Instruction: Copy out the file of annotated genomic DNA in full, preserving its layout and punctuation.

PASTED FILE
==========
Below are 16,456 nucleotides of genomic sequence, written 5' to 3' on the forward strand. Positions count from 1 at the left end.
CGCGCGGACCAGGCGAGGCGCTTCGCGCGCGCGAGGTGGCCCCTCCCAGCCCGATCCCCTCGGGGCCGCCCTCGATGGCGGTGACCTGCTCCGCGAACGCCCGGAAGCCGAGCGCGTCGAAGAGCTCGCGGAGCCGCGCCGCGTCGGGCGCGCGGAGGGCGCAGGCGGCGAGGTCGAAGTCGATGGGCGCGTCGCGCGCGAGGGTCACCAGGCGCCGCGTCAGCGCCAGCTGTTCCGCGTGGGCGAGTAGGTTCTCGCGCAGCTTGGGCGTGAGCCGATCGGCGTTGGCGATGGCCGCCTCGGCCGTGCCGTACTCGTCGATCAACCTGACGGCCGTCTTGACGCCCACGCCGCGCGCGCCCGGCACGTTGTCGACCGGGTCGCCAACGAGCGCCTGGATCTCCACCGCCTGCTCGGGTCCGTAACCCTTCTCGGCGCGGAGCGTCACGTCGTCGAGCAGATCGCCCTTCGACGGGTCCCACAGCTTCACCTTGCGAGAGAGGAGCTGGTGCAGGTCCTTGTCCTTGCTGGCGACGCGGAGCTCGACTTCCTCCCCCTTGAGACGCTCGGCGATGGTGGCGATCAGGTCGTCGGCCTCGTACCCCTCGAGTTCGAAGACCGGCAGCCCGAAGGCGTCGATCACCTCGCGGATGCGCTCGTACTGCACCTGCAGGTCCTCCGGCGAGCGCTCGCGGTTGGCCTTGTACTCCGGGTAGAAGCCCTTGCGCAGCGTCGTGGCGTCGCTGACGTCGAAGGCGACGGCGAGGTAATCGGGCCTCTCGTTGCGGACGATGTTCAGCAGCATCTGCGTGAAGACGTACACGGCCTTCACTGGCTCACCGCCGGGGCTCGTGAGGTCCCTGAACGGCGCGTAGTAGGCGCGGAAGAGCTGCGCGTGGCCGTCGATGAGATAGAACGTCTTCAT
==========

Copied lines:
Below are 16,456 nucleotides of genomic sequence, written 5' to 3' on the forward strand. Positions count from 1 at the left end.
CGCGCGGACCAGGCGAGGCGCTTCGCGCGCGCGAGGTGGCCCCTCCCAGCCCGATCCCCTCGGGGCCGCCCTCGATGGCGGTGACCTGCTCCGCGAACGCCCGGAAGCCGAGCGCGTCGAAGAGCTCGCGGAGCCGCGCCGCGTCGGGCGCGCGGAGGGCGCAGGCGGCGAGGTCGAAGTCGATGGGCGCGTCGCGCGCGAGGGTCACCAGGCGCCGCGTCAGCGCCAGCTGTTCCGCGTGGGCGAGTAGGTTCTCGCGCAGCTTGGGCGTGAGCCGATCGGCGTTGGCGATGGCCGCCTCGGCCGTGCCGTACTCGTCGATCAACCTGACGGCCGTCTTGACGCCCACGCCGCGCGCGCCCGGCACGTTGTCGACCGGGTCGCCAACGAGCGCCTGGATCTCCACCGCCTGCTCGGGTCCGTAACCCTTCTCGGCGCGGAGCGTCACGTCGTCGAGCAGATCGCCCTTCGACGGGTCCCACAGCTTCACCTTGCGAGAGAGGAGCTGGTGCAGGTCCTTGTCCTTGCTGGCGACGCGGAGCTCGACTTCCTCCCCCTTGAGACGCTCGGCGATGGTGGCGATCAGGTCGTCGGCCTCGTACCCCTCGAGTTCGAAGACCGGCAGCCCGAAGGCGTCGATCACCTCGCGGATGCGCTCGTACTGCACCTGCAGGTCCTCCGGCGAGCGCTCGCGGTTGGCCTTGTACTCCGGGTAGAAGCCCTTGCGCAGCGTCGTGGCGTCGCTGACGTCGAAGGCGACGGCGAGGTAATCGGGCCTCTCGTTGCGGACGATGTTCAGCAGCATCTGCGTGAAGACGTACACGGCCTTCACTGGCTCACCGCCGGGGCTCGTGAGGTCCCTGAACGGCGCGTAGTAGGCGCGGAAGAGCTGCGCGTGGCCGTCGATGAGATAGAACGTCTTCAT